In 2015, Dynamite Entertainment obtained the license to publish new Spirit comics, beginning with a story by writer-artist Matt Wagner, "Who Killed The Spirit?"[46] In 2017, the Spirit and fellow venerable crimefighter the Green Hornet shared a five-issue series, Green Hornet '66 Meets the Spirit.[47]

In other media[edit]

Comic strip[edit]

From October 13, 1941 to March 11, 1944, there was also a black-and-white daily newspaper comic strip starring the Spirit.[48] These were later reprinted in several collections, including the complete run in DC's The Spirit Archives Volume 25.

In early 2017, the Spirit returned to newspaper strips as a guest-star in Dick Tracy by Mike Curtis (script) and Joe Staton (art), continuing the trend of Tracy stories reviving characters from defunct strips.[49]

Television film[edit]

The character was the subject of a 1987 ABC television film starring Sam J. Jones as the Spirit, Nana Visitor as Ellen Dolan, and Garry Walberg as Commissioner Dolan. The film served as a pilot for a planned TV series.[50]

Planned animated film[edit]

An animated feature to be directed by Brad Bird was in development in the 1980s.[51] Steven Paul Leiva, animator Jerry Rees, and producer Gary Kurtz also were involved, and a presentation trailer was produced. The Spirit's voice was supplied by animator Randall William Cook.[52]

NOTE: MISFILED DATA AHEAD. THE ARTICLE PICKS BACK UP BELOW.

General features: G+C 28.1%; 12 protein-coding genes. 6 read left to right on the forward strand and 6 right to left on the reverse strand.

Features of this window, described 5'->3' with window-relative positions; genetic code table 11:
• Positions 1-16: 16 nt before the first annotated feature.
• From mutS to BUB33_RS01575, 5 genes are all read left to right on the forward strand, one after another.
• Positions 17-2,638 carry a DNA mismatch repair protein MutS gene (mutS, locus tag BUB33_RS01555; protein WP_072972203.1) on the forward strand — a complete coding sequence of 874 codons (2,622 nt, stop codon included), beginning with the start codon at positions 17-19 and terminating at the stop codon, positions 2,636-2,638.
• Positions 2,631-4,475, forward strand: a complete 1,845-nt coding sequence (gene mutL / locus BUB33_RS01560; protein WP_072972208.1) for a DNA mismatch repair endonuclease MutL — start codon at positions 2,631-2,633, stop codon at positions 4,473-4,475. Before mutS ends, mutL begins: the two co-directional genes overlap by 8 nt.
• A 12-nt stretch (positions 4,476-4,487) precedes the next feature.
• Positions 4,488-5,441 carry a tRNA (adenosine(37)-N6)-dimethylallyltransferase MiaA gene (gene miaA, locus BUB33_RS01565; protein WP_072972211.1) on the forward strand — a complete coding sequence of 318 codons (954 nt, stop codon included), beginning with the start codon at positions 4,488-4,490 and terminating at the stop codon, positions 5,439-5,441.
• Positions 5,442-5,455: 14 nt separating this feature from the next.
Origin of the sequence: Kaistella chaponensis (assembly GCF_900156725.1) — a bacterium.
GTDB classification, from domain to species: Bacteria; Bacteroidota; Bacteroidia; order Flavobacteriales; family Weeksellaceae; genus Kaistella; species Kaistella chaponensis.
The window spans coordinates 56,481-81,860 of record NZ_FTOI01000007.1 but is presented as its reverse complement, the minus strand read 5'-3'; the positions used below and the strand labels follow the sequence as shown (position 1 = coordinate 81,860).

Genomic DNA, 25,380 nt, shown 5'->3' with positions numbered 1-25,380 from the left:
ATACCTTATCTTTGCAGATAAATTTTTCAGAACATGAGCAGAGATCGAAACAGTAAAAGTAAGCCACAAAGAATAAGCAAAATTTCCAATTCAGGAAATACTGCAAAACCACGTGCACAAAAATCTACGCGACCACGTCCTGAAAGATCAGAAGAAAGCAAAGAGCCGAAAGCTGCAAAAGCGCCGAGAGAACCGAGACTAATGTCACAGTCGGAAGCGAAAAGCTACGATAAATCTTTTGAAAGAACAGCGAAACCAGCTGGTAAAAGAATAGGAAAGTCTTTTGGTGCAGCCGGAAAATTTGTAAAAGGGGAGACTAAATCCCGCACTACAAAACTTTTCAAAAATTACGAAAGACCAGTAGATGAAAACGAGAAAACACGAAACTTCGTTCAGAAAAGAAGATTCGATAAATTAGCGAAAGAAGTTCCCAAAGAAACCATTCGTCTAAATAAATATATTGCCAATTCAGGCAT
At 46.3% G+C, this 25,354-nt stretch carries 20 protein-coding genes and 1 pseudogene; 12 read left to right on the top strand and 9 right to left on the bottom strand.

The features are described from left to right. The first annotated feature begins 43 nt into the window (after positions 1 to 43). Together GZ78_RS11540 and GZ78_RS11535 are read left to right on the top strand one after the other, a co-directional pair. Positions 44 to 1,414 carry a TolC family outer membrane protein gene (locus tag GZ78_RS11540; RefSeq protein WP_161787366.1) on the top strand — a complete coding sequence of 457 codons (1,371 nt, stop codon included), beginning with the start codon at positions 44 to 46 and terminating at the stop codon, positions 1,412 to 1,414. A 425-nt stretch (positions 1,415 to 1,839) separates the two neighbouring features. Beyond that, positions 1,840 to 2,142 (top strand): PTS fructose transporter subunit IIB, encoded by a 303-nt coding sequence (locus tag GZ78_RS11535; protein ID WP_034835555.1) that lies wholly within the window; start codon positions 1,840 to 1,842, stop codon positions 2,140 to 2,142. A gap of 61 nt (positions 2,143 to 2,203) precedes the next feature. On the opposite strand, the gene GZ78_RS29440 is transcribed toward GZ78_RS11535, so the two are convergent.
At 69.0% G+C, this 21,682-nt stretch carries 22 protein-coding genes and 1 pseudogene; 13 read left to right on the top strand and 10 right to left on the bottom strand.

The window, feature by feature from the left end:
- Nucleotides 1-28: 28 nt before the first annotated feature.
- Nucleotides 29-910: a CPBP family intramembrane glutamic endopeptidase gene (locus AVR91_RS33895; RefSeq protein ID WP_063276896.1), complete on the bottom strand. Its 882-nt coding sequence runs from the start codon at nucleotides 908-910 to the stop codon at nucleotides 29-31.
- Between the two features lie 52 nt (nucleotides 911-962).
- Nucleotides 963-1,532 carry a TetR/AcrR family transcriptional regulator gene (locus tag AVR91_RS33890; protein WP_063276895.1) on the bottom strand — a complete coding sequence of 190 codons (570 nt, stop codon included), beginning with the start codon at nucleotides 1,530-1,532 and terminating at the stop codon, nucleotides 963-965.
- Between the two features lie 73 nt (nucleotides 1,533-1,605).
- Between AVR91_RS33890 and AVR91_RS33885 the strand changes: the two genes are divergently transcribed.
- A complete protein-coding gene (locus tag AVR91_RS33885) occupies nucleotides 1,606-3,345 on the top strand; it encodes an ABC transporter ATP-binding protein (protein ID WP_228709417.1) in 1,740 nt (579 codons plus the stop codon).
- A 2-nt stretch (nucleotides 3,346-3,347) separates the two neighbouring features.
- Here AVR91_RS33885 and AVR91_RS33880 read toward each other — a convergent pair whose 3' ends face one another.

The film adaptation The Spirit, written and directed by Frank Miller, was released in theaters by Lionsgate on December 25, 2008. The film stars Gabriel Macht as the Spirit and Samuel L. Jackson as the Octopus.


Denis Kitchen, the Eisner estate's agent, said in a July 8, 2006 online interview that a radio series had been in development: "It was pitched to the estate by a couple of producers, one of whom is very experienced with NPR, so we have been back and forth on how that would work. Again, it would be premature to tell you it is going to happen, but it is in serious discussion".[53]

Collected editions[edit]

The comic strips and comics have been collected into a number of volumes:

  • The Spirit Coloring Book (1974, Will Eisner Studios/Poor House Press)
  • The Daily Spirit #1–4 (1974–1975, Real Free Press)
  • The Spirit - The First 93 Dailies (1977, Funny Paper Bookstore/Ken Pierce)
  • The Spirit, Volume 2 - 200 Dailies (1977, Funny Paper Bookstore/Ken Pierce)
  • The Spirit, Volume 3 - 200 More Dailies (1980, Funny Paper Bookstore/Ken Pierce)
  • The Spirit, Volume 4 - The Last 245 Dailies (1980, Funny Paper Bookstore/Ken Pierce)
  • Will Eisner Color Treasury (1981, Kitchen Sink) (ISBN 0-87816-006-X)
  • Spirit Color Album (1981, Kitchen Sink) (ISBN 0-87816-002-7)